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BRITAIN’S motor industry is brilliant at manufacturing custom-built premium cars but no good with volume cars (at least until overseas buyers showed us how). Is it the same with sparkling wine? English and Welsh sparkling wines have done amazingly well, regularly winning gold medals against the rest of the world including Champagne. At the recent International Wine Challenge (IWC) England won a record 14 gold medals compared with 30 by France which has hugely more vineyards.
But at the cheaper end of the market it is a different story. Prosecco, that lovely sounding – if ancestorally challenged – Italian sparkling wine has swept all before it at the £5 to £10 a bottle end of the market. It has seen off Cava, the Spanish equivalent – though made slightly differently – which once dominated the lower end of the UK market. It hasn’t seen off cheap English sparkling for one very good reason. There isn’t any.
I can’t think of a single English vineyard producing sparkling wine at under £10 a bottle. As a result, although UK sparkling is a great success story it can’t hold a candle to Prosecco in terms of quantity. According to Mintel, sales of Prosecco rose an astonishing 75% in Britain in 2014 to approaching £1 billion and overtook Champagne for the first time. Since Champagne sales also rose strongly Britain’s balance of payments on sparkling account is getting much worse despite the success of British fizz.
Why can’t we produce affordable sparkling? After all, our farmers produce lots of high volume food from peas to asparagus. Why not a British Prosecco? During the IWC tasting day I asked a number of our leading vineyards whether they had thought about moving into the sub £10 market. Only one said it was contemplating such a move. The others quoted the same reasons for steering clear: heavy investment, lack of economies of scale, lower yields per acre in the UK, changing fashions etc. Stephen Skelton, the wine expert, says in his new book Wine Growing in Great Britain that the sub £10 a bottle matrket is not a price sector that uk producers “want to, or can afford to be in”.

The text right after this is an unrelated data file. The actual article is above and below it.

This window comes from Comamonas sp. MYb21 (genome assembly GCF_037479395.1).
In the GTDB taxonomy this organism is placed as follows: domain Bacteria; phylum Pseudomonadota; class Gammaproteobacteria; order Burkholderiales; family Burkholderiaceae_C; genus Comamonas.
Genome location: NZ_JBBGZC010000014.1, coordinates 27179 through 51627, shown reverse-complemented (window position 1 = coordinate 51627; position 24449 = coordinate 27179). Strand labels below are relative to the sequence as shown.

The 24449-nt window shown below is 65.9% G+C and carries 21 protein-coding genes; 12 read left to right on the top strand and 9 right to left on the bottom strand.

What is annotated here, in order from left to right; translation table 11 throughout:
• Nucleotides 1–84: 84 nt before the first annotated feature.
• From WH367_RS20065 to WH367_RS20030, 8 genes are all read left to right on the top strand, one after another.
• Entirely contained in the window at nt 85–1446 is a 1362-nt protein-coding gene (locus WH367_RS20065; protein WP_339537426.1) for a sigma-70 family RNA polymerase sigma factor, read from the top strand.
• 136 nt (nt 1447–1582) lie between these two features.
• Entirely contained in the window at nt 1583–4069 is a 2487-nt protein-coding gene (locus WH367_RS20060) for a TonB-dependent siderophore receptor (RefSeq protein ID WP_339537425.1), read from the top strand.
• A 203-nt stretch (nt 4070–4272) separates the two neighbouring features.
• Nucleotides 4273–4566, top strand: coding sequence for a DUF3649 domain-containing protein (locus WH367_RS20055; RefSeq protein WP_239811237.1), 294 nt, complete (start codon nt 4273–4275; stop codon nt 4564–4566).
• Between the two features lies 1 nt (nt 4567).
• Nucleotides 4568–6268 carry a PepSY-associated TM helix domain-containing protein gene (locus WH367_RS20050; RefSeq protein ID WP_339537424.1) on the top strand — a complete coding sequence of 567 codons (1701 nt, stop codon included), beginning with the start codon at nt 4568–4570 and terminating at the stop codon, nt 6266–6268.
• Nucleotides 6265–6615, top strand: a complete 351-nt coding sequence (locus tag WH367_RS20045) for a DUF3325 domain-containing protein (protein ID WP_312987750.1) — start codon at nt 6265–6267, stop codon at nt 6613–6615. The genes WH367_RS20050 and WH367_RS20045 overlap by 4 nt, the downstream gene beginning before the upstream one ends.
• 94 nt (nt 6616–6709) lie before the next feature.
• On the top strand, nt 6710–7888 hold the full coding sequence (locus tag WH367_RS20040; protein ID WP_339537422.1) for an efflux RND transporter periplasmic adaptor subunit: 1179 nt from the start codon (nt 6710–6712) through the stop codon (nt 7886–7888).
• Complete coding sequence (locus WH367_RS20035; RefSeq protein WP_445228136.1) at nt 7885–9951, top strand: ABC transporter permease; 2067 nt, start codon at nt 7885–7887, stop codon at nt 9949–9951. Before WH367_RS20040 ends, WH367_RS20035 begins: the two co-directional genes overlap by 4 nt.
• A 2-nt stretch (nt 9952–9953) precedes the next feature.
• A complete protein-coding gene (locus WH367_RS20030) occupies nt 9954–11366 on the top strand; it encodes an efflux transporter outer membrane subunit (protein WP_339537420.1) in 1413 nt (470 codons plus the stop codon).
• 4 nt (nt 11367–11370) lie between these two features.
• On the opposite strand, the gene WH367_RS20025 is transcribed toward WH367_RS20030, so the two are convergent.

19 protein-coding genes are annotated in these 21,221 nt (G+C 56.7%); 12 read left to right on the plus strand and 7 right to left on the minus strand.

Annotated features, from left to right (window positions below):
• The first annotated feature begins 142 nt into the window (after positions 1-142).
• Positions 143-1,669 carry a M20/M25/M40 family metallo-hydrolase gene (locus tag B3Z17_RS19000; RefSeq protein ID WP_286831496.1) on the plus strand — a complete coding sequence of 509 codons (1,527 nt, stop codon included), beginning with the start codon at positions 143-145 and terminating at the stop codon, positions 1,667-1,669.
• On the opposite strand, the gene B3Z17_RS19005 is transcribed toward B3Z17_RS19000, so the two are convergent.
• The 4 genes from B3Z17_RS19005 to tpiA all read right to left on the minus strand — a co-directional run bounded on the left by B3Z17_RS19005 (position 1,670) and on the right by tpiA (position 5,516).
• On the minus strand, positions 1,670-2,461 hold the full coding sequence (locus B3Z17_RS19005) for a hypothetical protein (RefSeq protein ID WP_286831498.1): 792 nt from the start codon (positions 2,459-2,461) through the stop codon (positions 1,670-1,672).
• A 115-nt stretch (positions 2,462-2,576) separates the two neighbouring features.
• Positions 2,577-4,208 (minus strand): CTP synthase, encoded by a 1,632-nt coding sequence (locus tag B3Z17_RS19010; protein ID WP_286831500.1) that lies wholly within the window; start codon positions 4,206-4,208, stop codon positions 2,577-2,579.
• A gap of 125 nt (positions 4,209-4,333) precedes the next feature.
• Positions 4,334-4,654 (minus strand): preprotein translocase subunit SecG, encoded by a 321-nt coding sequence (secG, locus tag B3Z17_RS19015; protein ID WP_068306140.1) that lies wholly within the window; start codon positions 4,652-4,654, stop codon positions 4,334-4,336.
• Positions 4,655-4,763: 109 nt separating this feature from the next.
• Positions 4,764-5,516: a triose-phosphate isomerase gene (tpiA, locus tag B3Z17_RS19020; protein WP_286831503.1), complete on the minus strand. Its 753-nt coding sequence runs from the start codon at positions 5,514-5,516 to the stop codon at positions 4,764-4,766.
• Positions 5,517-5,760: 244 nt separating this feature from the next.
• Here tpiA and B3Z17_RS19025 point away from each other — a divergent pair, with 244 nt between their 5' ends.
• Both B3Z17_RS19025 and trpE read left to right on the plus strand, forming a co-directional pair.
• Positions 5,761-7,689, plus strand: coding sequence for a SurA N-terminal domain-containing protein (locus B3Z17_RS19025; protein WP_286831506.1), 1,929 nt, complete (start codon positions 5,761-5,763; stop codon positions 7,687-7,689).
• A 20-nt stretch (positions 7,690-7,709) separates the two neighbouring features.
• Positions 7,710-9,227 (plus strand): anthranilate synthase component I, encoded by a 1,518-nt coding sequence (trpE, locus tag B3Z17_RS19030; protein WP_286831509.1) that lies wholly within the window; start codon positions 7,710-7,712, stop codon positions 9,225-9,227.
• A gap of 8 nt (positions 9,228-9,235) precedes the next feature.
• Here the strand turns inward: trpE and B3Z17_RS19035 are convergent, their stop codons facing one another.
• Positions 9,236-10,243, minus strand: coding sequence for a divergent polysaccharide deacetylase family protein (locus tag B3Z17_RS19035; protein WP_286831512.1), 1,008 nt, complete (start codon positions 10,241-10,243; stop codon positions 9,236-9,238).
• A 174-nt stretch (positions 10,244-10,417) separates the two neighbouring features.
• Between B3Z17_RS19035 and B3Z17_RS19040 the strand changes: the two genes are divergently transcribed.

He may well be right but this sort of reasoning does not stop us from investing in other farm products. If Britain’s farmers were faced with £1 billion imports of a cheaper form of carrot they would respond immediately. Is it just because noone has tried?
Prosecco is much cheaper to produce than Champagne-style wines which have to be matured in bottles over a number of years. It is fermented in tanks rather than bottles and can be ready to sell in a matter of months so it’s good for cash flow.
Of course, there is the major question of branding. What could we call it? Prosecco has a posh(ish) image even though it could soon lose it by becoming too cheap (I bought a bottle in Aldi recently for £5.29p of which £2.63 was duty and when you add in Vat, transport and production costs it doesn’t leave much, if anything, for profit). Other Proseccos sell for up to £10 or more so there is still a lot to play for.
Prosecco used to be the name of the grape as well as the region – so British vineyards could have marketed similar wines under that name. But Italy wised up. It is still the same grape – Glera – but since 2009 Prosecco can only legally come from the region. That’s what I mean by ancestorially challenged.
Britain’s challenge is to find someone bold enough to produce it on a big scale and then sell it under a catchy name to satisfy the exploding consumer demand for cheap Prosecco-style sparkling wines. In other words to do what Rathfinny – which is planting over 400 acres – is doing at the premium end of the market: Think big and reap economies of scale. Is there anyone out there ready to to take the risk?
(Edited version of an article in UKvine, the new magazine dedicated to English and Welsh wines)